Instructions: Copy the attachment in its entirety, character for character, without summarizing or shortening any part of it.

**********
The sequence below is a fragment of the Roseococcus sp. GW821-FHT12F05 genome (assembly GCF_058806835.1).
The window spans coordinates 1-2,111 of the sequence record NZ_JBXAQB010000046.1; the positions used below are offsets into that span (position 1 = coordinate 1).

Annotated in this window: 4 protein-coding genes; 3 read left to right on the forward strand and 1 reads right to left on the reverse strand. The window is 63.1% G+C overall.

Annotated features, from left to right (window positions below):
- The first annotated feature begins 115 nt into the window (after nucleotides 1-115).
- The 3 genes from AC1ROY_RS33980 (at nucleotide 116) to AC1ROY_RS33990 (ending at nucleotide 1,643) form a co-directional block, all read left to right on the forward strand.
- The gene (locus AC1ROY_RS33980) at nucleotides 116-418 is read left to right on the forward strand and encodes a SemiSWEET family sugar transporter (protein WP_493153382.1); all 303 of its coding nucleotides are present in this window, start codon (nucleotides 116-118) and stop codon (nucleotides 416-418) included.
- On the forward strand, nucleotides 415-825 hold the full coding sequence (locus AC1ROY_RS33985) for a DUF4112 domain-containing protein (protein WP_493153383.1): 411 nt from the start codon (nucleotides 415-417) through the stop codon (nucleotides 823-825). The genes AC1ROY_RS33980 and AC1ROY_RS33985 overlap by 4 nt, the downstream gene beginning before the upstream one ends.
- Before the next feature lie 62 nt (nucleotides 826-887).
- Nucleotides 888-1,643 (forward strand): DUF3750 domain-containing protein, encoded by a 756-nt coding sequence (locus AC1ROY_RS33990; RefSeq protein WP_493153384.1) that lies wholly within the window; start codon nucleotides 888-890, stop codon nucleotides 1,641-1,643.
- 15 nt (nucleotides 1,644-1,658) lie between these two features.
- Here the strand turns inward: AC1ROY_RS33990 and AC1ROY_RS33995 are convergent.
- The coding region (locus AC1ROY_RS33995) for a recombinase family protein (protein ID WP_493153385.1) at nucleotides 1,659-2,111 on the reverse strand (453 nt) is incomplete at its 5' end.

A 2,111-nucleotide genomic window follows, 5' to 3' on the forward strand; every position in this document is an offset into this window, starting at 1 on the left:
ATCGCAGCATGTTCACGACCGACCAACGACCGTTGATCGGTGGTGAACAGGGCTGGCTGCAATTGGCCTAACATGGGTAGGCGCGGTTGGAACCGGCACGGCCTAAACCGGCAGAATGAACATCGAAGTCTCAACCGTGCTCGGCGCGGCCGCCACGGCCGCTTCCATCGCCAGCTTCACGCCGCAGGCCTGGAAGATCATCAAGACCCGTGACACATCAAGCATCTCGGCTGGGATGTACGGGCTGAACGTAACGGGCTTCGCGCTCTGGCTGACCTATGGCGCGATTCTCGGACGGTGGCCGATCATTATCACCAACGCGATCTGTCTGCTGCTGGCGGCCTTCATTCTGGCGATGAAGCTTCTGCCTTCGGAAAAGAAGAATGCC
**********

The sequence below is a fragment of the Roseococcus sp. GW821-FHT12F05 genome (assembly GCF_058806835.1).
The window spans coordinates 1-2,111 of the sequence record NZ_JBXAQB010000046.1; the positions used below are offsets into that span (position 1 = coordinate 1).

Annotated in this window: 4 protein-coding genes; 3 read left to right on the forward strand and 1 reads right to left on the reverse strand. The window is 63.1% G+C overall.

Annotated features, from left to right (window positions below):
- The first annotated feature begins 115 nt into the window (after nucleotides 1-115).
- The 3 genes from AC1ROY_RS33980 (at nucleotide 116) to AC1ROY_RS33990 (ending at nucleotide 1,643) form a co-directional block, all read left to right on the forward strand.
- The gene (locus AC1ROY_RS33980) at nucleotides 116-418 is read left to right on the forward strand and encodes a SemiSWEET family sugar transporter (protein WP_493153382.1); all 303 of its coding nucleotides are present in this window, start codon (nucleotides 116-118) and stop codon (nucleotides 416-418) included.
- On the forward strand, nucleotides 415-825 hold the full coding sequence (locus AC1ROY_RS33985) for a DUF4112 domain-containing protein (protein WP_493153383.1): 411 nt from the start codon (nucleotides 415-417) through the stop codon (nucleotides 823-825). The genes AC1ROY_RS33980 and AC1ROY_RS33985 overlap by 4 nt, the downstream gene beginning before the upstream one ends.
- Before the next feature lie 62 nt (nucleotides 826-887).
- Nucleotides 888-1,643 (forward strand): DUF3750 domain-containing protein, encoded by a 756-nt coding sequence (locus AC1ROY_RS33990; RefSeq protein WP_493153384.1) that lies wholly within the window; start codon nucleotides 888-890, stop codon nucleotides 1,641-1,643.
- 15 nt (nucleotides 1,644-1,658) lie between these two features.
- Here the strand turns inward: AC1ROY_RS33990 and AC1ROY_RS33995 are convergent.
- The coding region (locus AC1ROY_RS33995) for a recombinase family protein (protein ID WP_493153385.1) at nucleotides 1,659-2,111 on the reverse strand (453 nt) is incomplete at its 5' end.

A 2,111-nucleotide genomic window follows, 5' to 3' on the forward strand; every position in this document is an offset into this window, starting at 1 on the left:
ATCGCAGCATGTTCACGACCGACCAACGACCGTTGATCGGTGGTGAACAGGGCTGGCTGCAATTGGCCTAACATGGGTAGGCGCGGTTGGAACCGGCACGGCCTAAACCGGCAGAATGAACATCGAAGTCTCAACCGTGCTCGGCGCGGCCGCCACGGCCGCTTCCATCGCCAGCTTCACGCCGCAGGCCTGGAAGATCATCAAGACCCGTGACACATCAAGCATCTCGGCTGGGATGTACGGGCTGAACGTAACGGGCTTCGCGCTCTGGCTGACCTATGGCGCGATTCTCGGACGGTGGCCGATCATTATCACCAACGCGATCTGTCTGCTGCTGGCGGCCTTCATTCTGGCGATGAAGCTTCTGCCTTCGGAAAAGAAGAATGCC